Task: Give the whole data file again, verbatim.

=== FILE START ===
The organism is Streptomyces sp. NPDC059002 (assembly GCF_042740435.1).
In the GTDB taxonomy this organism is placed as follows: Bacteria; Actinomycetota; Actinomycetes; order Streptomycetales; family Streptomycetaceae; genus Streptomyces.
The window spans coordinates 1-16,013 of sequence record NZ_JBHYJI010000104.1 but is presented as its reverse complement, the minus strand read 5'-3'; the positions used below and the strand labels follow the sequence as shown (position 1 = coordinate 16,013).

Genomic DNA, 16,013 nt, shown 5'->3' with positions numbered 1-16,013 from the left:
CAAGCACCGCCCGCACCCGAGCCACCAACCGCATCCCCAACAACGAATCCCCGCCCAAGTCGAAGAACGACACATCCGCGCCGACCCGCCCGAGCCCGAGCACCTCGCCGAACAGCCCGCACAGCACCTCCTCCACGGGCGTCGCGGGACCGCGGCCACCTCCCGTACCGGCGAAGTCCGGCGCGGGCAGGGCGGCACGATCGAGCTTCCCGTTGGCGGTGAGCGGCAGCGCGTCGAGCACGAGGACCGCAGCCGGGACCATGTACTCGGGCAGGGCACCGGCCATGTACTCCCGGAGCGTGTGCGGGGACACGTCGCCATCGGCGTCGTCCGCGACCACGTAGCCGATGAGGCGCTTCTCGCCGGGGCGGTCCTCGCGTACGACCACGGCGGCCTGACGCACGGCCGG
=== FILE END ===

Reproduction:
The organism is Streptomyces sp. NPDC059002 (assembly GCF_042740435.1).
In the GTDB taxonomy this organism is placed as follows: Bacteria; Actinomycetota; Actinomycetes; order Streptomycetales; family Streptomycetaceae; genus Streptomyces.
The window spans coordinates 1-16,013 of sequence record NZ_JBHYJI010000104.1 but is presented as its reverse complement, the minus strand read 5'-3'; the positions used below and the strand labels follow the sequence as shown (position 1 = coordinate 16,013).

Genomic DNA, 16,013 nt, shown 5'->3' with positions numbered 1-16,013 from the left:
CAAGCACCGCCCGCACCCGAGCCACCAACCGCATCCCCAACAACGAATCCCCGCCCAAGTCGAAGAACGACACATCCGCGCCGACCCGCCCGAGCCCGAGCACCTCGCCGAACAGCCCGCACAGCACCTCCTCCACGGGCGTCGCGGGACCGCGGCCACCTCCCGTACCGGCGAAGTCCGGCGCGGGCAGGGCGGCACGATCGAGCTTCCCGTTGGCGGTGAGCGGCAGCGCGTCGAGCACGAGGACCGCAGCCGGGACCATGTACTCGGGCAGGGCACCGGCCATGTACTCCCGGAGCGTGTGCGGGGACACGTCGCCATCGGCGTCGTCCGCGACCACGTAGCCGATGAGGCGCTTCTCGCCGGGGCGGTCCTCGCGTACGACCACGGCGGCCTGACGCACGGCCGG